In November 1963 Paul Gregory’s family resided in Fort Worth, Texas. As members of the city’s Russian immigrant community, they befriended Lee and Marina Oswald. Gregory recounts his time in the company of JFK’s assassin, possible motivations for Oswald’s committing the crime, and why he doesn’t buy into the many conspiracy theories surrounding the events in Dallas. Paul Gregory is a research fellow at the Hoover Institution.

The good news for Angela Merkel is to be re-elected to a fourth term as German chancellor. The bad news is fashioning a working coalition of political parties divided over taxes, immigration, and climate policy. Hoover Institution senior fellow Russell Berman examines the options available to Germany’s chancellor, including any changes to her roles on the European and world stages.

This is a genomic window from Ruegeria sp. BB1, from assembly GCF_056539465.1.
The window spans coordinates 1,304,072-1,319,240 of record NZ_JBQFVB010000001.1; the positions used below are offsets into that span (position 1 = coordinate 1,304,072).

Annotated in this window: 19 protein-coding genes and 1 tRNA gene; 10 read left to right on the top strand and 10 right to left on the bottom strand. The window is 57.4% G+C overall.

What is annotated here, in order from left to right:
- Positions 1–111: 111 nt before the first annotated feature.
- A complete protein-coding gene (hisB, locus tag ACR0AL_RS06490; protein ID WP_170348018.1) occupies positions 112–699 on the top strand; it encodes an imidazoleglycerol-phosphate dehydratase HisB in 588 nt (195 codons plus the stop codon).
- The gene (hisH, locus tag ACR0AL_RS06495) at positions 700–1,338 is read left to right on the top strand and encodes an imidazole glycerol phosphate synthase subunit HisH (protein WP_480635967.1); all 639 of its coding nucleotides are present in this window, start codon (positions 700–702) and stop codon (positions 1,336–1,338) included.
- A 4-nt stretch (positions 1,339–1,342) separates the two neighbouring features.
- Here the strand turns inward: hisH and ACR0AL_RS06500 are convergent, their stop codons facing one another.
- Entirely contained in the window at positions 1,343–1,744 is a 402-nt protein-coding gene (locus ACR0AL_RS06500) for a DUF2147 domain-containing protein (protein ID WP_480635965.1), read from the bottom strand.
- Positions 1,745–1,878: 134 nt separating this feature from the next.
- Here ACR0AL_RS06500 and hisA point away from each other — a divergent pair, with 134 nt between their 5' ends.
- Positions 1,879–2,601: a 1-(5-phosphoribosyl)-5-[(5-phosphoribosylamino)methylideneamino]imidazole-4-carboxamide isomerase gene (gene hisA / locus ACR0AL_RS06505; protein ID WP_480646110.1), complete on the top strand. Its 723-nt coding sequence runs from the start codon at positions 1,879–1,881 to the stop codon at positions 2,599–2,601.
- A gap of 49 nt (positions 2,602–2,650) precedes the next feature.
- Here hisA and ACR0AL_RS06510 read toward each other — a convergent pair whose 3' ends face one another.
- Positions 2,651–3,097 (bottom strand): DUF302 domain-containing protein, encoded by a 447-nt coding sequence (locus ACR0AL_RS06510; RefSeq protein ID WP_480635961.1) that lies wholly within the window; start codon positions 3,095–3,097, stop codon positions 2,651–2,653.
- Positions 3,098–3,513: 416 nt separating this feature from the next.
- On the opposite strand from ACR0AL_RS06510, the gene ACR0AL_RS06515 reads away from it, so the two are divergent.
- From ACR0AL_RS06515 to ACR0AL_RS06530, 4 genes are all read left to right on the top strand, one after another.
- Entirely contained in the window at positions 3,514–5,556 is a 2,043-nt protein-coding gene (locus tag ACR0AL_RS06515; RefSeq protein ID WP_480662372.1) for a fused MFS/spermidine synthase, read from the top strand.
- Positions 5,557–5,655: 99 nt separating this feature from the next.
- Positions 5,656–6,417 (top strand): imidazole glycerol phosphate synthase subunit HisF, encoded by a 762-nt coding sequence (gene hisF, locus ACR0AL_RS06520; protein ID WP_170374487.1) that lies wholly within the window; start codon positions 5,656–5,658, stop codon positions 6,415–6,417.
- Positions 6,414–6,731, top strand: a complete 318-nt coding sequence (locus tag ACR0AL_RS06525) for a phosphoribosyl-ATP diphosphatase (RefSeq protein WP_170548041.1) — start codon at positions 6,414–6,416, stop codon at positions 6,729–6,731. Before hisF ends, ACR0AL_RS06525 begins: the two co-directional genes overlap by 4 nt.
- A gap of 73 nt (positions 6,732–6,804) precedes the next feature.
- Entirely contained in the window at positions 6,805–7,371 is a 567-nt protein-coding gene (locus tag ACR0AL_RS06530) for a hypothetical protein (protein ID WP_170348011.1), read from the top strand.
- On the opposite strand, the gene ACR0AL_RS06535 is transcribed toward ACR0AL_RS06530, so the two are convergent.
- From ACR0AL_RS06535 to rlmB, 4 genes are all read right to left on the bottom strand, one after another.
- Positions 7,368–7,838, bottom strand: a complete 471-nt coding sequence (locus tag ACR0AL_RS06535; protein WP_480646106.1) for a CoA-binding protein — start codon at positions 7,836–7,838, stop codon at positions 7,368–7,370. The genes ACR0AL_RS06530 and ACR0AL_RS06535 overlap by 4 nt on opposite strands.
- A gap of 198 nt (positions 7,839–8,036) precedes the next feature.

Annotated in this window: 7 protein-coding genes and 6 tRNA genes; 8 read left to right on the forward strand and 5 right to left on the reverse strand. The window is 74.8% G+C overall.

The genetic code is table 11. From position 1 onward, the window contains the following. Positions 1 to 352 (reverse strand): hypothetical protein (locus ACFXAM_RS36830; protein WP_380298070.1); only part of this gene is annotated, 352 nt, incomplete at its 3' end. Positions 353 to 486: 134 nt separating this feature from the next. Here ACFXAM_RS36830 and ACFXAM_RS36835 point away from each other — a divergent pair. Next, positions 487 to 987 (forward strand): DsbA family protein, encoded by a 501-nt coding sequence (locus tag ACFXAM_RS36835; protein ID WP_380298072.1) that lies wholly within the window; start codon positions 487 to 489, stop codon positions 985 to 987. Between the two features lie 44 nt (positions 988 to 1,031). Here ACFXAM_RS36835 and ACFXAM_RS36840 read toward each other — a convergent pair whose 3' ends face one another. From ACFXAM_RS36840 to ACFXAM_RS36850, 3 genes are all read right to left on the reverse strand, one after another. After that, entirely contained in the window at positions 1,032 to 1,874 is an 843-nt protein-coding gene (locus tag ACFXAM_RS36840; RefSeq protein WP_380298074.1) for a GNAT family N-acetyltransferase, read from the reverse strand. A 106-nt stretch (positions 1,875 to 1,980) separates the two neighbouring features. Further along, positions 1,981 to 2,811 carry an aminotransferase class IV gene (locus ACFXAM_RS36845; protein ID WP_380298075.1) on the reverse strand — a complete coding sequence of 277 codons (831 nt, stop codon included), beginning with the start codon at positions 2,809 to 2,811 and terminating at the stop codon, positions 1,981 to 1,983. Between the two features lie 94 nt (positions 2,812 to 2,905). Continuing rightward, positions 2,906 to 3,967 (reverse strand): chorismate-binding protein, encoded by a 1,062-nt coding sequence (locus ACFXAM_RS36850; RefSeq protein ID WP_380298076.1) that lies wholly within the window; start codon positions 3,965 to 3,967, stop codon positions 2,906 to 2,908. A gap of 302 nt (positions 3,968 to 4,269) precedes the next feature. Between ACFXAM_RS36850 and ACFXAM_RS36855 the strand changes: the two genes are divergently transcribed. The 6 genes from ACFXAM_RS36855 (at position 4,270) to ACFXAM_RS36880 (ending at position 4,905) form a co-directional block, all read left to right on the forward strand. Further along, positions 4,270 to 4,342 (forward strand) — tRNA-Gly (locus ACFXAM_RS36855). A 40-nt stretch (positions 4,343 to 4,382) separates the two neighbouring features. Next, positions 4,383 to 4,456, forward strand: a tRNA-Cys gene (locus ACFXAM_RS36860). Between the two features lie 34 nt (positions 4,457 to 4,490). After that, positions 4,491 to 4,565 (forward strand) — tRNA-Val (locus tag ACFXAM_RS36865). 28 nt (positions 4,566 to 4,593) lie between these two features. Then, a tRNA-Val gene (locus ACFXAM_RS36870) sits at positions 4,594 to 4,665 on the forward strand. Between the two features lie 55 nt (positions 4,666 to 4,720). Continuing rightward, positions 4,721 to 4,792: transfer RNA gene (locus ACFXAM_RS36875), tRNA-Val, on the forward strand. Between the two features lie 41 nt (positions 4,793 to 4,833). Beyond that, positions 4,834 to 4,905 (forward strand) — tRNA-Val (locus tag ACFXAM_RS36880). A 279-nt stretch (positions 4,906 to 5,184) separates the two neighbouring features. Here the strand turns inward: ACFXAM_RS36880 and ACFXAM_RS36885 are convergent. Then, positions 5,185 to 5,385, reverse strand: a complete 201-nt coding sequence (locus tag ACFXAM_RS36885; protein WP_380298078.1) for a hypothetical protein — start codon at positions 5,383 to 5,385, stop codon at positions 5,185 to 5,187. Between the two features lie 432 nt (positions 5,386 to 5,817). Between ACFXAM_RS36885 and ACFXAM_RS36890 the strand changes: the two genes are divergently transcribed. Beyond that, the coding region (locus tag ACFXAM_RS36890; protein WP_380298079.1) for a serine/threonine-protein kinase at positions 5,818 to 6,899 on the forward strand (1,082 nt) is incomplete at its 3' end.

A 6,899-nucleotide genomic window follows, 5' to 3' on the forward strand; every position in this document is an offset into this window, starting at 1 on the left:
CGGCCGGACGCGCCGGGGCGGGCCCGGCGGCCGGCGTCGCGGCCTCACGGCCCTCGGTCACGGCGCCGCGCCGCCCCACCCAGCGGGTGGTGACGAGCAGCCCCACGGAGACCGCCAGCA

A year after Donald Trump’s improbable win, voters went to the polls in Virginia to elect a new governor—a contest that was, in part, a referendum on Trump’s nascent presidency. Hoover senior fellow and renowned pollster Doug Rivers breaks down the Old Dominion vote and what the results say about the effectiveness of Republican and Democratic messaging on the verge of the 2018 midterm elections.

Lionized in print and on theater stages, Alexander Hamilton is a curious bookend for a new president who likewise calls Manhattan home, is steeped in capitalism, and uses the media to joust with his rivals. Elizabeth Cobbs, a Hoover Institution senior fellow and author of The Hamilton Affair: A Novel, separates fact from fiction regarding the famed Founding Father.